Abstract 11039: Impact of Mitral Regurgitation on Post-Operative outcomes in Non Cardiac Surgeries
Introduction: The preoperative cardiac risk assessment scoring systems traditionally do not include valvular regurgitation as a criterion for adverse outcome prediction. We performed this study to assess the impact of significant mitral regurgitation (MR) on the post-operative outcomes after non-cardiac surgeries (NCS).
Methods: Patients with moderate-severe or severe MR were identified using the surgical and the echocardiographic database at the Cleveland Clinic. Using propensity score analysis, we obtained 4 matched controls (patient undergoing NCS without MR) for each case. We compared primary outcome which was a composite of 30-day mortality, myocardial infarction (MI), heart failure and stroke among the two groups. We also compared secondary outcomes including inpatient mortality, myocardial infarction, heart failure, stroke, atrial fibrillation and pulmonary embolism.
Results: A total of 297 cases and 1172 controls were included. We found the primary composite outcome to occur in 66 (22.2 %) cases and 192 (16.4 %) controls (p=0.02). Analysis of secondary outcomes revealed significant differences in perioperative heart failure [odds ratio OR (95% confidence interval CI): 1.4 (1.02-2.0)] and perioperative myocardial infarction [OR (95% CI): 2.9 (1.2-7.3)]. No significant differences in 30-day mortality, stroke, atrial fibrillation and pulmonary embolism between the two groups.(Table 1)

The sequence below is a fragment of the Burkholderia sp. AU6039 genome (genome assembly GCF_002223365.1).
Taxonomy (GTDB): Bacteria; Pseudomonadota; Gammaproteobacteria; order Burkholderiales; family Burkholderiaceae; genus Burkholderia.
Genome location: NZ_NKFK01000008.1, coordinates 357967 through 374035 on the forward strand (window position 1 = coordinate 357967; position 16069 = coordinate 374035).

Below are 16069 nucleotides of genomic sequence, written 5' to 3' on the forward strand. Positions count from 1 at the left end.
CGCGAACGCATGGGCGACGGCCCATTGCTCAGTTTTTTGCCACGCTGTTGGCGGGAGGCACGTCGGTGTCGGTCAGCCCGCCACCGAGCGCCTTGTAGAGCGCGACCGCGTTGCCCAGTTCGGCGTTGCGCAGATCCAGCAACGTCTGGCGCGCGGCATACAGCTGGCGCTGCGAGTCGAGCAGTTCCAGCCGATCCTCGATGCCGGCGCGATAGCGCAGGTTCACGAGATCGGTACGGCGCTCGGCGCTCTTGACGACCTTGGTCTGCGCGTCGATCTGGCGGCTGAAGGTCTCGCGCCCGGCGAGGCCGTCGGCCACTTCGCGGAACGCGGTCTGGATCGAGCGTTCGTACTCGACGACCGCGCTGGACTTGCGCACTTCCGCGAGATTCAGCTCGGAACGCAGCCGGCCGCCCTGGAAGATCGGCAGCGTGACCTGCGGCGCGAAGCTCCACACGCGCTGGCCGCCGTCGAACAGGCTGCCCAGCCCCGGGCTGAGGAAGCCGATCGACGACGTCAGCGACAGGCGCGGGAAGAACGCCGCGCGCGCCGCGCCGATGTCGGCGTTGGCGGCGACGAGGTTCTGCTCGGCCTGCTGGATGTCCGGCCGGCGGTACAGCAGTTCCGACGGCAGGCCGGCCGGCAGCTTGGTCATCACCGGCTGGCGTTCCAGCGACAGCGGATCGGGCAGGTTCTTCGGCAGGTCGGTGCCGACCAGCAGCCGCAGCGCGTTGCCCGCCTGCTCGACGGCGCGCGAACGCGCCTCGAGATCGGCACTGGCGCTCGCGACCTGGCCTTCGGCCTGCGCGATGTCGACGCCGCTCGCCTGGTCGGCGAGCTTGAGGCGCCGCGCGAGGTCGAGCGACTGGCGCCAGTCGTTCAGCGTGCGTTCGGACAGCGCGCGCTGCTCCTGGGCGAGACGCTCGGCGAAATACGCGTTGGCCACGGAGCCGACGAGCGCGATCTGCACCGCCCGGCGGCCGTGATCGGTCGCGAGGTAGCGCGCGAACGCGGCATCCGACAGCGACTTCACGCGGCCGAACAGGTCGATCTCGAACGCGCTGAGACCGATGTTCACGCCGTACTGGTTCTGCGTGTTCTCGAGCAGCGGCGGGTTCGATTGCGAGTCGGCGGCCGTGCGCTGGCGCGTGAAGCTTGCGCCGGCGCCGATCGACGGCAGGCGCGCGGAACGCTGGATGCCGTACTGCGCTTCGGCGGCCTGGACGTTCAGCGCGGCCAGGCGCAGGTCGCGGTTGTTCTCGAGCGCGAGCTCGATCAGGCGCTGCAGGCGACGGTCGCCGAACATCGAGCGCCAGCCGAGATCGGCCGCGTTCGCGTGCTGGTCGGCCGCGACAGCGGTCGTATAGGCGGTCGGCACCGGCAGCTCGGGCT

Conclusion: Moderate-severe or severe MR was a significant risk factor for an adverse post-operative outcome, evidenced by higher rates of composite outcome consisting of short-term mortality, heart failure, MI and stroke. The significant difference in the primary outcome was driven by increased incidence of heart failure and MI in patients with significant MR.
- © 2011 by American Heart Association, Inc.